You run a search for a long-haul flight and the result shows an airline logo (say, Virgin Atlantic Airways), a trip itinerary and a note at the bottom, saying: Ticket also sold by Air France, Delta, KLM. You may be wondering what is going on.
The answer: codesharing. Although it may sound confusing, this marketing arrangement may be beneficial not only for the airlines but also for you as a passenger.
How? Read our guide to codeshared flights to find out.
What is a codeshare flight?
Codeshare agreements allow several airlines to sell seats for the same trip. Effectively, they share the flight, yet each air carrier issues tickets under its own code (say AF#### for Air France).
Of course, only one air carrier operates the flight and provides the plane and the crew for the trip. This is your operating carrier.
The multiple airlines selling seats on the shared trip are called ‘marketing carriers’.
In the example above, the operating carrier is Virgin Atlantic- which is why you will be seeing the Virgin logo at the top of your search. This means that you will board a Virgin plane and be greeted by a Virgin Atlantic crew on-board. Meanwhile, the marketing carriers for your long-haul will be Air France, Delta, and KLM -- they will sell tickets for the Virgin-operated flight under their own codes.
This means that you have a choice.
If you are racking up miles for the Air France frequent flyer program, perhaps it will be best to make your reservation with the French air carrier. In this case, the flight number displayed on your ticket will begin with AF###. The booking/ticket, however, will also include the text ‘operated by Virgin Airways’.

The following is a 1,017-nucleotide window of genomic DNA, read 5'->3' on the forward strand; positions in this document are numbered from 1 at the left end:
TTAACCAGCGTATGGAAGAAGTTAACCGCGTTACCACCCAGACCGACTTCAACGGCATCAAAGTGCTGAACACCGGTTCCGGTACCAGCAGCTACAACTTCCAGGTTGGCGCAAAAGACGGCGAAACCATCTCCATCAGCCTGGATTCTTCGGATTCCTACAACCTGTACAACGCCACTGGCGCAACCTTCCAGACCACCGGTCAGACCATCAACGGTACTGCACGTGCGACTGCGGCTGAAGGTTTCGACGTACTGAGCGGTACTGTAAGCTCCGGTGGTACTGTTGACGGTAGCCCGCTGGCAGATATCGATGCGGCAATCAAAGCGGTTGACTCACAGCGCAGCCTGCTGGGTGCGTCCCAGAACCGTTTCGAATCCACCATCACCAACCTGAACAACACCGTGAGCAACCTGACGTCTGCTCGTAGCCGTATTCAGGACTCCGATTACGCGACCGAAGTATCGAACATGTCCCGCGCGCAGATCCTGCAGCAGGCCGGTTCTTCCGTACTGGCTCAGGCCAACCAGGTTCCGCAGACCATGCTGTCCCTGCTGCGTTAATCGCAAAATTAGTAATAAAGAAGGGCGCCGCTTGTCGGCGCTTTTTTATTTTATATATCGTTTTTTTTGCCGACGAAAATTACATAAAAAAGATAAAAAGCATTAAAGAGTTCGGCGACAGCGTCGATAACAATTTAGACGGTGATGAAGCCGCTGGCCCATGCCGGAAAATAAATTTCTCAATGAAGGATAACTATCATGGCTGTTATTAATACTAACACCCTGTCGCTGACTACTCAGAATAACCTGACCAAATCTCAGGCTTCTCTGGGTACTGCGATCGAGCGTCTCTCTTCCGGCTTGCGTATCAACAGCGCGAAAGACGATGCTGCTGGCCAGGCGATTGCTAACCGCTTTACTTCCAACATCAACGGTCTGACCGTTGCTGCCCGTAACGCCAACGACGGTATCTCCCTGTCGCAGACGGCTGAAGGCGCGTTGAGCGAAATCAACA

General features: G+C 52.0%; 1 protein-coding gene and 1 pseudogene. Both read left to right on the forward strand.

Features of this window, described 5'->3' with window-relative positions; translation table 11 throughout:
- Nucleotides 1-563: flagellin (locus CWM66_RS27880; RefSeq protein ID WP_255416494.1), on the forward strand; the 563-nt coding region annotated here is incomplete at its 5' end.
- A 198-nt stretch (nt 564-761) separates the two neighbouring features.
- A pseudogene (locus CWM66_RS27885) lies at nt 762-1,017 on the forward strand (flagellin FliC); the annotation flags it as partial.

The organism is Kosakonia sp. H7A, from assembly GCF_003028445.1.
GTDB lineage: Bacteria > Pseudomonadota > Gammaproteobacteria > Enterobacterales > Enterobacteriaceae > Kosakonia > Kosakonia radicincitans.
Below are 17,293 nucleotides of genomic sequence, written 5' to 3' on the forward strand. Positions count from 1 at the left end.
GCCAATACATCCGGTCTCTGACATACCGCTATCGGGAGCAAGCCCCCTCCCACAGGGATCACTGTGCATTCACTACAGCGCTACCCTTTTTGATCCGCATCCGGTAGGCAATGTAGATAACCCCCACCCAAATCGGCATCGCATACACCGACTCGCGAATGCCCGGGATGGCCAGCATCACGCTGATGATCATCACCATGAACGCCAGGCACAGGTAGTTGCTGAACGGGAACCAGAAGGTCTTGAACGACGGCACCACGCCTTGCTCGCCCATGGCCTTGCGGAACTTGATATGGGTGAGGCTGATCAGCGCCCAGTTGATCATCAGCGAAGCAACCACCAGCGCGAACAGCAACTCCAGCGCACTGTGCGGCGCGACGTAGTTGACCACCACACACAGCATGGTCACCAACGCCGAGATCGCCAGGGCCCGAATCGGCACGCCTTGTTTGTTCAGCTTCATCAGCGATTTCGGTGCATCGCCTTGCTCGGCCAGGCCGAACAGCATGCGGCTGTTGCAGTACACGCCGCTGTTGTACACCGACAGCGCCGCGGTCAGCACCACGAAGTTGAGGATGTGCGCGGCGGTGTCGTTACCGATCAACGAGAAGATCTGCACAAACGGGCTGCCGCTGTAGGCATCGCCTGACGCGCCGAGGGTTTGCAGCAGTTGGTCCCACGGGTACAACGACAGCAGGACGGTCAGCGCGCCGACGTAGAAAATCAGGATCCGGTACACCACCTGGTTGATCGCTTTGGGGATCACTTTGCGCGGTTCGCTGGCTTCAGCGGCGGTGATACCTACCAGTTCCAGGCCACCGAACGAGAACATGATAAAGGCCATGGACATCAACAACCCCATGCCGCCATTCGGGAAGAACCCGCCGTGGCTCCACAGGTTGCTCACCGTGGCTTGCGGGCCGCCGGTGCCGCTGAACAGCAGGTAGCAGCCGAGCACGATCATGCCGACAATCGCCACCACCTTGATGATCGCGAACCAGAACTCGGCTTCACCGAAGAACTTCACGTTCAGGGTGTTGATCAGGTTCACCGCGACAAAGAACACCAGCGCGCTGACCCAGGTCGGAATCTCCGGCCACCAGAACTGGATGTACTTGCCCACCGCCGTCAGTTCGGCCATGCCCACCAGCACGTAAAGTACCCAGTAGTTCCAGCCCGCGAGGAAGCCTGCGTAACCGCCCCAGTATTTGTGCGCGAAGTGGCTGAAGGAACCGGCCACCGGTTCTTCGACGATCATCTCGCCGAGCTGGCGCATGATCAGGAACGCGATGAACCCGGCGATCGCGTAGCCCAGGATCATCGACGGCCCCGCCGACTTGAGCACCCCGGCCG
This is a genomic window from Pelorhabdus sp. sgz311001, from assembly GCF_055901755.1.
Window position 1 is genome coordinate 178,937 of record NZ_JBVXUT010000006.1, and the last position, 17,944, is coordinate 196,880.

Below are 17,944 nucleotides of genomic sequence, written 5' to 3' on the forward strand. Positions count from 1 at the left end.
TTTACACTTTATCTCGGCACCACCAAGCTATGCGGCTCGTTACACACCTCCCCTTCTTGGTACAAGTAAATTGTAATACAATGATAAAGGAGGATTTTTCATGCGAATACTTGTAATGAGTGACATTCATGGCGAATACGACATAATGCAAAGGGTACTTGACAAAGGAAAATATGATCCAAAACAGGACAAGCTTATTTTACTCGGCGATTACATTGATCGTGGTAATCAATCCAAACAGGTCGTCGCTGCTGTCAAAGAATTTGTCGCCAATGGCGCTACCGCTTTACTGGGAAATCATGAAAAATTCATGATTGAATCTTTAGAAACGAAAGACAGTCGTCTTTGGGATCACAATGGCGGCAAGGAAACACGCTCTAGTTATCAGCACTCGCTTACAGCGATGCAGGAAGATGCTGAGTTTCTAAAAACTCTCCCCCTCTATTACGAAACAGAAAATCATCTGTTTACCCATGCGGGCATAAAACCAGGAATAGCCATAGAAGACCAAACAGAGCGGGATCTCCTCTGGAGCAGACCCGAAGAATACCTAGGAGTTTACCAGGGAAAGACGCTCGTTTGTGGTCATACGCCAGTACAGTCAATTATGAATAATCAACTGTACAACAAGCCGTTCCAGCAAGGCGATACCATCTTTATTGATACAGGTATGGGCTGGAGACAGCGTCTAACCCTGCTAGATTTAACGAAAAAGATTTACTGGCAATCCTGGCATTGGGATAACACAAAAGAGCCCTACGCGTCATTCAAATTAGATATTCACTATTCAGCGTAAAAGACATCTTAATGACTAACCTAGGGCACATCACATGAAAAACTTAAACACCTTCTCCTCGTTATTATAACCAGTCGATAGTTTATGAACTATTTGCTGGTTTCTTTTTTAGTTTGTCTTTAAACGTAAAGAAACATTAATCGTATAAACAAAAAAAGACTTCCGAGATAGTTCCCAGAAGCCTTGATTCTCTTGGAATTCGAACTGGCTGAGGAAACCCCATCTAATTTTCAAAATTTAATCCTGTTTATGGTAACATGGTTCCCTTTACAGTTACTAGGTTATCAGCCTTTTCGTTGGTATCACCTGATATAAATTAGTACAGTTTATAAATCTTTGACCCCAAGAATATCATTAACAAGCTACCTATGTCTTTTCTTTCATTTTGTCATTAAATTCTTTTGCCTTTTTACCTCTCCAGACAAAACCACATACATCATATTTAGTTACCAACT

So you will effectively travel on a Virgin Airlines flight but earn miles with Air France. Not bad, right?
What are the benefits of code-sharing?
Advantages for airlines
Essentially, codesharing is a form of cooperation between airlines which enhances their global presence, their market share, and profit opportunities.
Imagine a small air carrier located in a distant area that flies a limited fleet to a few destinations. Through code-sharing agreements, even this small player can sell tickets to hundreds of locations all over the world. All it has to do is place its passengers on planes operated by other airlines.
Suddenly, our small carrier has a global reach; naturally, its website sells tickets to hundreds of locations; and as a result, it makes more money.
Such cooperation is a reasonable business move for small airlines but it is also very typical for larger air carriers too. You have probably heard of airline alliances like Oneworld, SkyTeam or Star Alliance. Code-sharing within such alliances is very common. Here are some examples of possible codesharing within alliances:
- Star Alliance: Currently consists of 27 members including Lufthansa, Singapore Airlines, Swiss, United Airlines
- Oneworld - 13 partner airlines which include British Airways, American Airlines, Finnair
- SkyTeam - Composed of 20 members, amongst which are Aeroflot, Delta, and Air France-KLM